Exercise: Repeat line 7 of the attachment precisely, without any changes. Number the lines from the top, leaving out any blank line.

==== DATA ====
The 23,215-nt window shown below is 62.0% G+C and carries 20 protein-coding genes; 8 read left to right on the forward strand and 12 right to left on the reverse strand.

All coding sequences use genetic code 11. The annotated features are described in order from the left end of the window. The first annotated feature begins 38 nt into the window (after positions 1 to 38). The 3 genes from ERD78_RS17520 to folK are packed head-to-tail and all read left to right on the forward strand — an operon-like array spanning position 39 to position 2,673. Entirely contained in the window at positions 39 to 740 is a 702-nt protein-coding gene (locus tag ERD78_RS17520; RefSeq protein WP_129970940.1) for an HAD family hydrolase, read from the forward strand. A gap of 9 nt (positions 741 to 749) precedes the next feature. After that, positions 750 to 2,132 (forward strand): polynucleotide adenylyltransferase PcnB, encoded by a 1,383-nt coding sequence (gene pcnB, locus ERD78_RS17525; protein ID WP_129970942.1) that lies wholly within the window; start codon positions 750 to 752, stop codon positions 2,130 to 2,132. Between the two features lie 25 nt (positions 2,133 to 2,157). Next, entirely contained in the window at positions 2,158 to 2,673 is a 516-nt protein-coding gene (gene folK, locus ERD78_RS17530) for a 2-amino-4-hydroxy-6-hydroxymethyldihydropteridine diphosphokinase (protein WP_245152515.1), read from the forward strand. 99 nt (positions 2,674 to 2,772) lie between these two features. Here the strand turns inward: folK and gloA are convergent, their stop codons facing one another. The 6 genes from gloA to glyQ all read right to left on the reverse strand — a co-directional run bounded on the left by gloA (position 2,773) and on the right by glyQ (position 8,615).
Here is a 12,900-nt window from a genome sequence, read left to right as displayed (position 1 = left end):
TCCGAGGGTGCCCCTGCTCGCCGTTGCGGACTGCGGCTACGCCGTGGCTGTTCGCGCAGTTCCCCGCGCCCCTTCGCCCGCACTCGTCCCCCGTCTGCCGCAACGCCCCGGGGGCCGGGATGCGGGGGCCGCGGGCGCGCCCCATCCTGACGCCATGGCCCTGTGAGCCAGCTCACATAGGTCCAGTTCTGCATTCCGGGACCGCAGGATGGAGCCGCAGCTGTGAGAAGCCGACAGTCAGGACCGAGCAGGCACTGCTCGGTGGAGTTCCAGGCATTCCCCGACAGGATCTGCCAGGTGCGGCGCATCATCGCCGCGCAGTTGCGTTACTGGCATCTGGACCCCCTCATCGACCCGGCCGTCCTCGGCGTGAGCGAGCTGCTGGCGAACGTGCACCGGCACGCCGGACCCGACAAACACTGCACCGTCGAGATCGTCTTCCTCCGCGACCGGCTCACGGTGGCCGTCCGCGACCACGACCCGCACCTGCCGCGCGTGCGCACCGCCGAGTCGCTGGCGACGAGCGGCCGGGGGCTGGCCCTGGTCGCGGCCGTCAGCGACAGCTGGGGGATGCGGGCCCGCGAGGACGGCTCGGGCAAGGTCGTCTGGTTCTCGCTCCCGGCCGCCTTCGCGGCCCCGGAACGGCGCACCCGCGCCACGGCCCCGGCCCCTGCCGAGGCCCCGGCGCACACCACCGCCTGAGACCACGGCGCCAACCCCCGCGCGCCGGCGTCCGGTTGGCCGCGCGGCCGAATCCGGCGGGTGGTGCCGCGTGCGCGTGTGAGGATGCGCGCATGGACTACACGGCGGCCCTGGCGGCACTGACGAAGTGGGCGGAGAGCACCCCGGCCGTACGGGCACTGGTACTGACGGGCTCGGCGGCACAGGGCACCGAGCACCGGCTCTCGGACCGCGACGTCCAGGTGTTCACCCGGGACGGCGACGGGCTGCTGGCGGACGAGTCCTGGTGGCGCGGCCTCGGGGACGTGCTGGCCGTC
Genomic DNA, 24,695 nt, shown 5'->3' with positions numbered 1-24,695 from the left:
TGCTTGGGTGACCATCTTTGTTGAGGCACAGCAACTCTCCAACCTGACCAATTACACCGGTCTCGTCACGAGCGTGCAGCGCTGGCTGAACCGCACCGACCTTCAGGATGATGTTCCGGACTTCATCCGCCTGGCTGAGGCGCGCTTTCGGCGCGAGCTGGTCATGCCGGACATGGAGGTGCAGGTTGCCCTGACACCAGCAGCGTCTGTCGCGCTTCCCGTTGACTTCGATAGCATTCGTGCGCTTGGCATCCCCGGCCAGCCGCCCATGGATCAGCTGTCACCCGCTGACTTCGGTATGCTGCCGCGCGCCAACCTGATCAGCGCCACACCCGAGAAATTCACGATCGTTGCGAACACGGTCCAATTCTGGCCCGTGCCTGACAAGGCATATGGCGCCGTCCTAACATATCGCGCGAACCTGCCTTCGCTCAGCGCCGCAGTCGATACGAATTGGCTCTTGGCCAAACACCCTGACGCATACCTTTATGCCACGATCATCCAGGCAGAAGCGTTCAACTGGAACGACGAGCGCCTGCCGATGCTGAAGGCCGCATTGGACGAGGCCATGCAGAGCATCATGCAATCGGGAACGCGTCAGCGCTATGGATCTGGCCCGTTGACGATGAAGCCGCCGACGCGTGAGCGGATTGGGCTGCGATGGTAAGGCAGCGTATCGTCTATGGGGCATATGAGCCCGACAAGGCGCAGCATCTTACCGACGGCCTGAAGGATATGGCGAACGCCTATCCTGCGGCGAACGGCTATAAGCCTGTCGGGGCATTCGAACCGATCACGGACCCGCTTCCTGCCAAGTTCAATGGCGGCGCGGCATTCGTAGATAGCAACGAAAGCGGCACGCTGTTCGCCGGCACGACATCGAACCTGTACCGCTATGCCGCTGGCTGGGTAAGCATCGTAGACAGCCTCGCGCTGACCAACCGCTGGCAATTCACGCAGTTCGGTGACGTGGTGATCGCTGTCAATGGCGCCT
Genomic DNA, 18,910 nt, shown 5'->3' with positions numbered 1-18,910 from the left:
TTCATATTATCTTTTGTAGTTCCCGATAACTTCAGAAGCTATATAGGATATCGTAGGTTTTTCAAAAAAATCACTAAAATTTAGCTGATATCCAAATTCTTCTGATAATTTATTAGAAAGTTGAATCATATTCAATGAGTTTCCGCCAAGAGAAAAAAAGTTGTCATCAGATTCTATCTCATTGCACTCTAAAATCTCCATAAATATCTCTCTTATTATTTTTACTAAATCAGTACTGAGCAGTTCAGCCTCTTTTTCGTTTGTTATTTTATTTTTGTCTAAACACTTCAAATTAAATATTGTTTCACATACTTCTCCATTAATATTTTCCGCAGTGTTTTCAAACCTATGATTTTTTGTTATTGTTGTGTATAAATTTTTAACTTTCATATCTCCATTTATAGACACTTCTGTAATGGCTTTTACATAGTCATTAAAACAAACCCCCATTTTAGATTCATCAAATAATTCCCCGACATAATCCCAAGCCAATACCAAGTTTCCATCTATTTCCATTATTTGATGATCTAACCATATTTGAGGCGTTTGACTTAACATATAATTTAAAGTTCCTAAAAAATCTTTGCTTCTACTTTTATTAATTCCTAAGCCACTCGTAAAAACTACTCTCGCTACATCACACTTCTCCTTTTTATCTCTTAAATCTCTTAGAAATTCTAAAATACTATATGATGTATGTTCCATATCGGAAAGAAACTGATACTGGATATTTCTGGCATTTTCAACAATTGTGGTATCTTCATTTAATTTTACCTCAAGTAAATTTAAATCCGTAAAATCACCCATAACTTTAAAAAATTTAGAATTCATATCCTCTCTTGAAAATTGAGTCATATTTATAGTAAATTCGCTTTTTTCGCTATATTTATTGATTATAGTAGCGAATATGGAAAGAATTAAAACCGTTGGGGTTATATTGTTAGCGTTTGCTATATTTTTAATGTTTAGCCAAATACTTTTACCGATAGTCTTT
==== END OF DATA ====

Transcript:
Genomic DNA, 18,910 nt, shown 5'->3' with positions numbered 1-18,910 from the left: